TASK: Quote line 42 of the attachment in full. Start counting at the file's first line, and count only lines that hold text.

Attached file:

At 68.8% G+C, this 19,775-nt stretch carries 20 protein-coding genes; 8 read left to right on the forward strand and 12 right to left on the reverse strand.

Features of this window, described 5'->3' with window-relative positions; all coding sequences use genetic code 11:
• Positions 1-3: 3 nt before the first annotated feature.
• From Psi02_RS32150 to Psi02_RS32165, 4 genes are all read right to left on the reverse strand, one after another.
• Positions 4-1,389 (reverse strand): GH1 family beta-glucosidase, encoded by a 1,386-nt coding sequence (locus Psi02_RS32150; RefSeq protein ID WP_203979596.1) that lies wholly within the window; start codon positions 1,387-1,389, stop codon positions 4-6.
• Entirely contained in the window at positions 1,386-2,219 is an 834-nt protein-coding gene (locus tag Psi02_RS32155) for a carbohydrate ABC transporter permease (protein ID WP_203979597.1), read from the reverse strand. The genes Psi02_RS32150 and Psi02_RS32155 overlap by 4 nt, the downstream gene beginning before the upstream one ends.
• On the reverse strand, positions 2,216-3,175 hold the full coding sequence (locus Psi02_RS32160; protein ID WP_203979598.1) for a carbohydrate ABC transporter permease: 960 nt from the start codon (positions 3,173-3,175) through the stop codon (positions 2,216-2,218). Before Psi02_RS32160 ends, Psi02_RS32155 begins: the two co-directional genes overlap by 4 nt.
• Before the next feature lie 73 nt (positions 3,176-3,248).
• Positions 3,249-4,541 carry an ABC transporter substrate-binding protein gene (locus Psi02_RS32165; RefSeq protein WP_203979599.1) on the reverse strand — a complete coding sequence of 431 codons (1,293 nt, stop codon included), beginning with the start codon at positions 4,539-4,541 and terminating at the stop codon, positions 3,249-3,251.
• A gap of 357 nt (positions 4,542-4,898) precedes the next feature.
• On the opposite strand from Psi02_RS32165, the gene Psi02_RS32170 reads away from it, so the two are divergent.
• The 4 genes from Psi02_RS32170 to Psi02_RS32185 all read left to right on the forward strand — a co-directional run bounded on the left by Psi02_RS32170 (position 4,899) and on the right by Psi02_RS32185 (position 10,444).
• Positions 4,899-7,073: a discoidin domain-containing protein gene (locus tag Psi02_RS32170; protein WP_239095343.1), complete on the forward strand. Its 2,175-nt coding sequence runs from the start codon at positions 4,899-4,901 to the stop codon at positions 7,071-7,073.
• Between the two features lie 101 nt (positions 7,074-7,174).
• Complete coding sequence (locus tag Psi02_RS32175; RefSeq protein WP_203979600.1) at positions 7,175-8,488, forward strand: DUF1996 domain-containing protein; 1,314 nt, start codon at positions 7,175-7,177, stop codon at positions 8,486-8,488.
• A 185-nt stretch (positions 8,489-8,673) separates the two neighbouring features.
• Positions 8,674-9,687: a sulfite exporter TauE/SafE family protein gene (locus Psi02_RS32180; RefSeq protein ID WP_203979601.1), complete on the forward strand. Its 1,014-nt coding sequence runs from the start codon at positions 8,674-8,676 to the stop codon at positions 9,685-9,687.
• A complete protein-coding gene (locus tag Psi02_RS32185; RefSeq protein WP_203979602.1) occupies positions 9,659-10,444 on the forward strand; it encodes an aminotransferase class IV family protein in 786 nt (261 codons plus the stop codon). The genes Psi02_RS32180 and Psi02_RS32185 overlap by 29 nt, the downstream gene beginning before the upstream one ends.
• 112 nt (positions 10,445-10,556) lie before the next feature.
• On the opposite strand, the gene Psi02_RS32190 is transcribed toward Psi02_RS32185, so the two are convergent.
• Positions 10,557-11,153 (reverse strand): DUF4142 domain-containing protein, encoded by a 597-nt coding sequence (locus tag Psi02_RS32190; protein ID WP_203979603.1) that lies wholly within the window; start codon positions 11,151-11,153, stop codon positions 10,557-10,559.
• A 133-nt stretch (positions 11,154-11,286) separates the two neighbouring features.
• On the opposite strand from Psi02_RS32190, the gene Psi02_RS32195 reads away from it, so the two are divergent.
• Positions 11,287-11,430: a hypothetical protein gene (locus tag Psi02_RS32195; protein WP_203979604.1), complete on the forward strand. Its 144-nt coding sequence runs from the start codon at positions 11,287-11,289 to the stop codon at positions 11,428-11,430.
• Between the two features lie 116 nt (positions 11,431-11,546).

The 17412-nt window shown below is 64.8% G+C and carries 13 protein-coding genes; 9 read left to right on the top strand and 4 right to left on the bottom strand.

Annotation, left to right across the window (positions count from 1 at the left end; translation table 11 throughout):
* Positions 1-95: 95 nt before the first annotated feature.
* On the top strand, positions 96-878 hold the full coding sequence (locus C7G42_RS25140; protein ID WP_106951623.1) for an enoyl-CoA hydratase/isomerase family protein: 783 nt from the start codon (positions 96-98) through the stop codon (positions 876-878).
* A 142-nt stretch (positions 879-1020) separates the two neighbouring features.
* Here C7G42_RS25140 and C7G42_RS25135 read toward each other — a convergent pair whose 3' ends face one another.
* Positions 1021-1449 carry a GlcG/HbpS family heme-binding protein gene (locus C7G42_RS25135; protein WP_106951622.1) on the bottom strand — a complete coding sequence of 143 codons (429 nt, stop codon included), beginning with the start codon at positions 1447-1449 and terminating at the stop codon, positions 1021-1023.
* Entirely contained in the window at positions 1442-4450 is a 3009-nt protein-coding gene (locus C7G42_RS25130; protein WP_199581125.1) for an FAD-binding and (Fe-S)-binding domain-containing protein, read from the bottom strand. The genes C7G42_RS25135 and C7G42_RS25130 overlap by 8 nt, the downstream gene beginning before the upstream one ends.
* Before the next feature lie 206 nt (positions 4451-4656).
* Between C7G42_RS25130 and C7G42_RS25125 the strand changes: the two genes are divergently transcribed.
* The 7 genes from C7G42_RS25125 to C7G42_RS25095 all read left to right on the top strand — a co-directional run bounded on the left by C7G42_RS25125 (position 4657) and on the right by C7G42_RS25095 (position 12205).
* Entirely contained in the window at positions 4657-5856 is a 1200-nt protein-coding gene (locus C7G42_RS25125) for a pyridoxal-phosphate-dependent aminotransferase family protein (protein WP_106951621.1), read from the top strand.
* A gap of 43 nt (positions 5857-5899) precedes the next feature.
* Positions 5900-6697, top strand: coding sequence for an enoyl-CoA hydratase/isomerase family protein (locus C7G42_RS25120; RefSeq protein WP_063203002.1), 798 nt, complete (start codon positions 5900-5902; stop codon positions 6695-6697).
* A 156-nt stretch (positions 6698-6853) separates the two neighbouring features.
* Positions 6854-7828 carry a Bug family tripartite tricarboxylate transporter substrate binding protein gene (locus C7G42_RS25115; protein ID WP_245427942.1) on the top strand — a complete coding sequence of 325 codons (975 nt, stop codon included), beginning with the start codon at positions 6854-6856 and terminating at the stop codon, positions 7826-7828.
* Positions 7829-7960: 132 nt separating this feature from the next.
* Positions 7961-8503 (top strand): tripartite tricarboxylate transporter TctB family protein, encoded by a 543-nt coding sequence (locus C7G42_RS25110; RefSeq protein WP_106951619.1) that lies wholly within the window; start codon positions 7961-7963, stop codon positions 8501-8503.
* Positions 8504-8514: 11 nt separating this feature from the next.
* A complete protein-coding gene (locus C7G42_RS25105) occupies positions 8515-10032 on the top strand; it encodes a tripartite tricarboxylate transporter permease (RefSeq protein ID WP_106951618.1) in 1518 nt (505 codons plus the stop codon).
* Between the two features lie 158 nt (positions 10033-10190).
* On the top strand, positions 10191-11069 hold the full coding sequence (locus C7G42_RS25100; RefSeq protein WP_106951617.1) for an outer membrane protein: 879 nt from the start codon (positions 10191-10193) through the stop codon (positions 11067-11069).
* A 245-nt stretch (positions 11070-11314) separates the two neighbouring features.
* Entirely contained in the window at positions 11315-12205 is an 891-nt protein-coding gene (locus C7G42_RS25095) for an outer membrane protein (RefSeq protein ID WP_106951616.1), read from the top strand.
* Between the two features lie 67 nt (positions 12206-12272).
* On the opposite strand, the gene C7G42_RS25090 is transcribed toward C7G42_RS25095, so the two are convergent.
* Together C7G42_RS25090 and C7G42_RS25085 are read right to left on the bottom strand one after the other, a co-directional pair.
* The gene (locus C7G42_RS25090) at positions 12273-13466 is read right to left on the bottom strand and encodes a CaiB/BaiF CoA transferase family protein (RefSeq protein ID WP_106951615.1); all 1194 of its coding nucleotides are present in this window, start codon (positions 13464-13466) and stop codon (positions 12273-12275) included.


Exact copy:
* Positions 7829-7960: 132 nt separating this feature from the next.